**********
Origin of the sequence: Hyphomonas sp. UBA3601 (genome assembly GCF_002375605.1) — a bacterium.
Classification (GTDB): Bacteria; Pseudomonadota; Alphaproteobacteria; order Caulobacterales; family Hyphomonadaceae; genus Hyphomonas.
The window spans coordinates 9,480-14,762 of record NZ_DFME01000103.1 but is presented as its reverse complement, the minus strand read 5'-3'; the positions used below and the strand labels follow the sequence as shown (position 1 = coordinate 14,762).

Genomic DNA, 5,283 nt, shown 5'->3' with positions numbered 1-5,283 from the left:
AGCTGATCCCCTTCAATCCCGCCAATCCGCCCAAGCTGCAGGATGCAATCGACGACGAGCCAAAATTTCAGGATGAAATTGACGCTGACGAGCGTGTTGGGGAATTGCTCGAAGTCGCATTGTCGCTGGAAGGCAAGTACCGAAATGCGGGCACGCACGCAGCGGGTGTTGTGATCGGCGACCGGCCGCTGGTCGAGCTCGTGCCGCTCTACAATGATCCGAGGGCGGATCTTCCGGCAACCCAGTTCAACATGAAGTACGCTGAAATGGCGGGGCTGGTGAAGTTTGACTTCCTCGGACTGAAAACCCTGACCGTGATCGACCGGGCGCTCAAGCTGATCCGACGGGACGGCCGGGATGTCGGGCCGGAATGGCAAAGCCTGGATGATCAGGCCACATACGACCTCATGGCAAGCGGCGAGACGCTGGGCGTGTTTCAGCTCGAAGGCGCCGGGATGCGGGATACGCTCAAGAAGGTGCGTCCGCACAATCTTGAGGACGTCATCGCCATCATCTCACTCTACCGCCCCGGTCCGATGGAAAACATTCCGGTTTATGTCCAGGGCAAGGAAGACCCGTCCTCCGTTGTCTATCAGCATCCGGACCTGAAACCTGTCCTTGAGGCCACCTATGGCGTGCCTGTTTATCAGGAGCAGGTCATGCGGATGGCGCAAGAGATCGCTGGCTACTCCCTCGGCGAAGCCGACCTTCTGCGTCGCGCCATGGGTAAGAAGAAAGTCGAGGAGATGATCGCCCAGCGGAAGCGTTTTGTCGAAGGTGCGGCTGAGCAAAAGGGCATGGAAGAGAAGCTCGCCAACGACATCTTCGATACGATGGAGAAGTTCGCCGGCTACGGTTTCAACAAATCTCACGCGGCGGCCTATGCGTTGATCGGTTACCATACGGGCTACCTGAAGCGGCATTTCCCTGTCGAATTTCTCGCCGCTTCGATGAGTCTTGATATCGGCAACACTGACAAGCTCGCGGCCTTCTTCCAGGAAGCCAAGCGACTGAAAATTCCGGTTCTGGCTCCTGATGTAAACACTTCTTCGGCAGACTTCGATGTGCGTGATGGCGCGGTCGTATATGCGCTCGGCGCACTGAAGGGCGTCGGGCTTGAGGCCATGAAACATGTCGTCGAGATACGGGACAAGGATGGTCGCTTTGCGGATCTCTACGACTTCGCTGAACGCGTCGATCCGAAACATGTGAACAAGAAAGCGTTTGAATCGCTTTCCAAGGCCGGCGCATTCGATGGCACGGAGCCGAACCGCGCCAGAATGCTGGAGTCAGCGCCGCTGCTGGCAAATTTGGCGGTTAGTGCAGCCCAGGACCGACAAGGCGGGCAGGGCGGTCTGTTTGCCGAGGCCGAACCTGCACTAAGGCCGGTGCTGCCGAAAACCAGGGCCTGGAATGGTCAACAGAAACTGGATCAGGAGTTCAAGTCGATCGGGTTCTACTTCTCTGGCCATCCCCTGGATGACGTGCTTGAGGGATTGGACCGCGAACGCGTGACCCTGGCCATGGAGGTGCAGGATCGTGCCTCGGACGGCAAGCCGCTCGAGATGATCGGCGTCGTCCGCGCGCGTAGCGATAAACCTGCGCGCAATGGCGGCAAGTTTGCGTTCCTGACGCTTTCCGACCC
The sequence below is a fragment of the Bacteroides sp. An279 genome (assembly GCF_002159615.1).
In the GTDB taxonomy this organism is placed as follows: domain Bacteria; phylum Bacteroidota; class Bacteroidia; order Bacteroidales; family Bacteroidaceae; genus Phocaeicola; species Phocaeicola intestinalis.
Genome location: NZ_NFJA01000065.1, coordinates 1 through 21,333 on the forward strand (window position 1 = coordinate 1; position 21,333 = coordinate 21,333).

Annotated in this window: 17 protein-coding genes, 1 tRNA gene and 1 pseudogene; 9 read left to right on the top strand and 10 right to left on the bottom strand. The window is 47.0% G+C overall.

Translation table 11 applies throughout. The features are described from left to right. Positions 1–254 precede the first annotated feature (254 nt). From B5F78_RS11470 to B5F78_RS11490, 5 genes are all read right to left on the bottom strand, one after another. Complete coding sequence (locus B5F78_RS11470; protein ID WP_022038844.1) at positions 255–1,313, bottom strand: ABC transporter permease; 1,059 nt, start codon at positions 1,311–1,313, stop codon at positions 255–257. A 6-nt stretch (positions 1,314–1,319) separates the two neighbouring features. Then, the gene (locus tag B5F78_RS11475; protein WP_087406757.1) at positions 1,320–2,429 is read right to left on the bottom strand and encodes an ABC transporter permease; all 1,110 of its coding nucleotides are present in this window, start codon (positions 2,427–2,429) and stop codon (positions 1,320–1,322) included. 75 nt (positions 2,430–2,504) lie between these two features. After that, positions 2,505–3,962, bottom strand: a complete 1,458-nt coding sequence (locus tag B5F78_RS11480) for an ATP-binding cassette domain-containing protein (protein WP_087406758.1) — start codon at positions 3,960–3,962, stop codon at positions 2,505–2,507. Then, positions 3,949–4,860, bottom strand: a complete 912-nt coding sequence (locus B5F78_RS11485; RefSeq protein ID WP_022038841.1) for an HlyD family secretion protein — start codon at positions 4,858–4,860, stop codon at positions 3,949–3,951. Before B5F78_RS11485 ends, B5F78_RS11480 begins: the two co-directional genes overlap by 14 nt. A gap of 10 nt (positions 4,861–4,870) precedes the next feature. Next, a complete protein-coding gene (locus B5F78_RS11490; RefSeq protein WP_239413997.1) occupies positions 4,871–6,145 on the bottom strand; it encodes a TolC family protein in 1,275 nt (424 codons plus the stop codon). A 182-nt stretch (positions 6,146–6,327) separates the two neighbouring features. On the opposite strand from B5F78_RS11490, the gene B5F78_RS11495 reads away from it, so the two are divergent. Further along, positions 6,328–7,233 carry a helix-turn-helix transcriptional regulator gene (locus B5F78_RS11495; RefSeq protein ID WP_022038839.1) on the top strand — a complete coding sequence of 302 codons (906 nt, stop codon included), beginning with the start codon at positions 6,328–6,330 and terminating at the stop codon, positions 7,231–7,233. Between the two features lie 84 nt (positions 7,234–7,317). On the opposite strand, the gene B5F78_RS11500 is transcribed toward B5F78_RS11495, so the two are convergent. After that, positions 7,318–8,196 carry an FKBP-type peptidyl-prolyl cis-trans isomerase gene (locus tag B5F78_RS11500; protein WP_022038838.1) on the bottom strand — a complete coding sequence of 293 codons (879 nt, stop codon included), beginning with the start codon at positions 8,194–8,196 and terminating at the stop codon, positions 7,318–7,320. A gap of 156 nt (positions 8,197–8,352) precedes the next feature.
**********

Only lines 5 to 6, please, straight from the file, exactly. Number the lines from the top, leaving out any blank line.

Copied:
AGCTGATCCCCTTCAATCCCGCCAATCCGCCCAAGCTGCAGGATGCAATCGACGACGAGCCAAAATTTCAGGATGAAATTGACGCTGACGAGCGTGTTGGGGAATTGCTCGAAGTCGCATTGTCGCTGGAAGGCAAGTACCGAAATGCGGGCACGCACGCAGCGGGTGTTGTGATCGGCGACCGGCCGCTGGTCGAGCTCGTGCCGCTCTACAATGATCCGAGGGCGGATCTTCCGGCAACCCAGTTCAACATGAAGTACGCTGAAATGGCGGGGCTGGTGAAGTTTGACTTCCTCGGACTGAAAACCCTGACCGTGATCGACCGGGCGCTCAAGCTGATCCGACGGGACGGCCGGGATGTCGGGCCGGAATGGCAAAGCCTGGATGATCAGGCCACATACGACCTCATGGCAAGCGGCGAGACGCTGGGCGTGTTTCAGCTCGAAGGCGCCGGGATGCGGGATACGCTCAAGAAGGTGCGTCCGCACAATCTTGAGGACGTCATCGCCATCATCTCACTCTACCGCCCCGGTCCGATGGAAAACATTCCGGTTTATGTCCAGGGCAAGGAAGACCCGTCCTCCGTTGTCTATCAGCATCCGGACCTGAAACCTGTCCTTGAGGCCACCTATGGCGTGCCTGTTTATCAGGAGCAGGTCATGCGGATGGCGCAAGAGATCGCTGGCTACTCCCTCGGCGAAGCCGACCTTCTGCGTCGCGCCATGGGTAAGAAGAAAGTCGAGGAGATGATCGCCCAGCGGAAGCGTTTTGTCGAAGGTGCGGCTGAGCAAAAGGGCATGGAAGAGAAGCTCGCCAACGACATCTTCGATACGATGGAGAAGTTCGCCGGCTACGGTTTCAACAAATCTCACGCGGCGGCCTATGCGTTGATCGGTTACCATACGGGCTACCTGAAGCGGCATTTCCCTGTCGAATTTCTCGCCGCTTCGATGAGTCTTGATATCGGCAACACTGACAAGCTCGCGGCCTTCTTCCAGGAAGCCAAGCGACTGAAAATTCCGGTTCTGGCTCCTGATGTAAACACTTCTTCGGCAGACTTCGATGTGCGTGATGGCGCGGTCGTATATGCGCTCGGCGCACTGAAGGGCGTCGGGCTTGAGGCCATGAAACATGTCGTCGAGATACGGGACAAGGATGGTCGCTTTGCGGATCTCTACGACTTCGCTGAACGCGTCGATCCGAAACATGTGAACAAGAAAGCGTTTGAATCGCTTTCCAAGGCCGGCGCATTCGATGGCACGGAGCCGAACCGCGCCAGAATGCTGGAGTCAGCGCCGCTGCTGGCAAATTTGGCGGTTAGTGCAGCCCAGGACCGACAAGGCGGGCAGGGCGGTCTGTTTGCCGAGGCCGAACCTGCACTAAGGCCGGTGCTGCCGAAAACCAGGGCCTGGAATGGTCAACAGAAACTGGATCAGGAGTTCAAGTCGATCGGGTTCTACTTCTCTGGCCATCCCCTGGATGACGTGCTTGAGGGATTGGACCGCGAACGCGTGACCCTGGCCATGGAGGTGCAGGATCGTGCCTCGGACGGCAAGCCGCTCGAGATGATCGGCGTCGTCCGCGCGCGTAGCGATAAACCTGCGCGCAATGGCGGCAAGTTTGCGTTCCTGACGCTTTCCGACCC
The sequence below is a fragment of the Bacteroides sp. An279 genome (assembly GCF_002159615.1).